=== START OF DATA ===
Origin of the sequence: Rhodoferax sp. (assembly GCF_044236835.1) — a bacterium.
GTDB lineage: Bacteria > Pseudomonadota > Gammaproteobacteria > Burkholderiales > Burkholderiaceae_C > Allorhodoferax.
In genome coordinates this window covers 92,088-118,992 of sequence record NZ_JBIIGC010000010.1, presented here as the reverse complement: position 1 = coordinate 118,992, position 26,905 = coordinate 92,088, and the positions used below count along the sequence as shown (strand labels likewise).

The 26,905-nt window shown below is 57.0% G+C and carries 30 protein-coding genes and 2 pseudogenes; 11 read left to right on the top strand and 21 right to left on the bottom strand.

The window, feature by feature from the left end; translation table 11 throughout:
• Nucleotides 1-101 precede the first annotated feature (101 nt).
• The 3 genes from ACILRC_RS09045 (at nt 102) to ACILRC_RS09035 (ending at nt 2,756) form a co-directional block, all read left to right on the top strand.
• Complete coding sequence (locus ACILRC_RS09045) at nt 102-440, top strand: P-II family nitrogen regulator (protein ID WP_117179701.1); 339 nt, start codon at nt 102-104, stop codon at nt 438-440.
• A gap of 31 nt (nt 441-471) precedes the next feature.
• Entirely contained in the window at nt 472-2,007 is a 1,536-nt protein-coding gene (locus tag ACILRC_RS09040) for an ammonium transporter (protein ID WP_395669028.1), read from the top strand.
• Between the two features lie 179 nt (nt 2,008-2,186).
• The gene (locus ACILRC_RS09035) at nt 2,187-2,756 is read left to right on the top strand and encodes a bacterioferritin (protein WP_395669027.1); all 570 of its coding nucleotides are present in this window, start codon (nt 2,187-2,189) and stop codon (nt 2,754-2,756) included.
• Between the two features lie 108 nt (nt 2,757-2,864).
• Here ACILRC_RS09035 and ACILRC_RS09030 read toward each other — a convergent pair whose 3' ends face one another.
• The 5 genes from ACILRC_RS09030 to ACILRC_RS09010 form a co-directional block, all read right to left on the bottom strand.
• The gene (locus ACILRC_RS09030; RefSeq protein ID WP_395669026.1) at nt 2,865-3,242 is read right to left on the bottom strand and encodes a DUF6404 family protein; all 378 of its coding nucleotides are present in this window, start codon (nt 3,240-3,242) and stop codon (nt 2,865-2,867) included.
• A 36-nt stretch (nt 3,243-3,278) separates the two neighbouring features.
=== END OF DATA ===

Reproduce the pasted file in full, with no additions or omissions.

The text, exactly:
Origin of the sequence: Rhodoferax sp. (assembly GCF_044236835.1) — a bacterium.
GTDB lineage: Bacteria > Pseudomonadota > Gammaproteobacteria > Burkholderiales > Burkholderiaceae_C > Allorhodoferax.
In genome coordinates this window covers 92,088-118,992 of sequence record NZ_JBIIGC010000010.1, presented here as the reverse complement: position 1 = coordinate 118,992, position 26,905 = coordinate 92,088, and the positions used below count along the sequence as shown (strand labels likewise).

The 26,905-nt window shown below is 57.0% G+C and carries 30 protein-coding genes and 2 pseudogenes; 11 read left to right on the top strand and 21 right to left on the bottom strand.

The window, feature by feature from the left end; translation table 11 throughout:
• Nucleotides 1-101 precede the first annotated feature (101 nt).
• The 3 genes from ACILRC_RS09045 (at nt 102) to ACILRC_RS09035 (ending at nt 2,756) form a co-directional block, all read left to right on the top strand.
• Complete coding sequence (locus ACILRC_RS09045) at nt 102-440, top strand: P-II family nitrogen regulator (protein ID WP_117179701.1); 339 nt, start codon at nt 102-104, stop codon at nt 438-440.
• A gap of 31 nt (nt 441-471) precedes the next feature.
• Entirely contained in the window at nt 472-2,007 is a 1,536-nt protein-coding gene (locus tag ACILRC_RS09040) for an ammonium transporter (protein ID WP_395669028.1), read from the top strand.
• Between the two features lie 179 nt (nt 2,008-2,186).
• The gene (locus ACILRC_RS09035) at nt 2,187-2,756 is read left to right on the top strand and encodes a bacterioferritin (protein WP_395669027.1); all 570 of its coding nucleotides are present in this window, start codon (nt 2,187-2,189) and stop codon (nt 2,754-2,756) included.
• Between the two features lie 108 nt (nt 2,757-2,864).
• Here ACILRC_RS09035 and ACILRC_RS09030 read toward each other — a convergent pair whose 3' ends face one another.
• The 5 genes from ACILRC_RS09030 to ACILRC_RS09010 form a co-directional block, all read right to left on the bottom strand.
• The gene (locus ACILRC_RS09030; RefSeq protein ID WP_395669026.1) at nt 2,865-3,242 is read right to left on the bottom strand and encodes a DUF6404 family protein; all 378 of its coding nucleotides are present in this window, start codon (nt 3,240-3,242) and stop codon (nt 2,865-2,867) included.
• A 36-nt stretch (nt 3,243-3,278) separates the two neighbouring features.